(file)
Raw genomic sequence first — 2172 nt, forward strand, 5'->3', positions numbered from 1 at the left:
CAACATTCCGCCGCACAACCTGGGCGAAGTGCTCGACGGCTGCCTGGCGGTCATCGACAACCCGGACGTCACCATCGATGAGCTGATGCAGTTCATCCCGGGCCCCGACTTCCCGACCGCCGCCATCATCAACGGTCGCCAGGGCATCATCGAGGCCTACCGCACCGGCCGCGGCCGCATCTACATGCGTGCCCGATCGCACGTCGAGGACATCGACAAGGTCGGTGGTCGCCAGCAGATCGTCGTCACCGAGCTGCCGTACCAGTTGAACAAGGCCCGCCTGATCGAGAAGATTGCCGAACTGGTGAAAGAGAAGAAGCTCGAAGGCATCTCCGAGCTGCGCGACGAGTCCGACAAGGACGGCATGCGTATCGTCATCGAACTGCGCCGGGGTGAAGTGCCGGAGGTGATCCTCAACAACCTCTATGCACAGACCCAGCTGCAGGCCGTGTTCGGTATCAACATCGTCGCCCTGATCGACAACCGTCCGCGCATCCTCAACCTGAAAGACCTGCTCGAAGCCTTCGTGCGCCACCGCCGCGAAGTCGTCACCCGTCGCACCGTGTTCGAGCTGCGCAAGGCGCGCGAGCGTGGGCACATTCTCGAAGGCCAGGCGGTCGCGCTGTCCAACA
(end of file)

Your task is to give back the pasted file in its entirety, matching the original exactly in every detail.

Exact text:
Raw genomic sequence first — 2172 nt, forward strand, 5'->3', positions numbered from 1 at the left:
CAACATTCCGCCGCACAACCTGGGCGAAGTGCTCGACGGCTGCCTGGCGGTCATCGACAACCCGGACGTCACCATCGATGAGCTGATGCAGTTCATCCCGGGCCCCGACTTCCCGACCGCCGCCATCATCAACGGTCGCCAGGGCATCATCGAGGCCTACCGCACCGGCCGCGGCCGCATCTACATGCGTGCCCGATCGCACGTCGAGGACATCGACAAGGTCGGTGGTCGCCAGCAGATCGTCGTCACCGAGCTGCCGTACCAGTTGAACAAGGCCCGCCTGATCGAGAAGATTGCCGAACTGGTGAAAGAGAAGAAGCTCGAAGGCATCTCCGAGCTGCGCGACGAGTCCGACAAGGACGGCATGCGTATCGTCATCGAACTGCGCCGGGGTGAAGTGCCGGAGGTGATCCTCAACAACCTCTATGCACAGACCCAGCTGCAGGCCGTGTTCGGTATCAACATCGTCGCCCTGATCGACAACCGTCCGCGCATCCTCAACCTGAAAGACCTGCTCGAAGCCTTCGTGCGCCACCGCCGCGAAGTCGTCACCCGTCGCACCGTGTTCGAGCTGCGCAAGGCGCGCGAGCGTGGGCACATTCTCGAAGGCCAGGCGGTCGCGCTGTCCAACA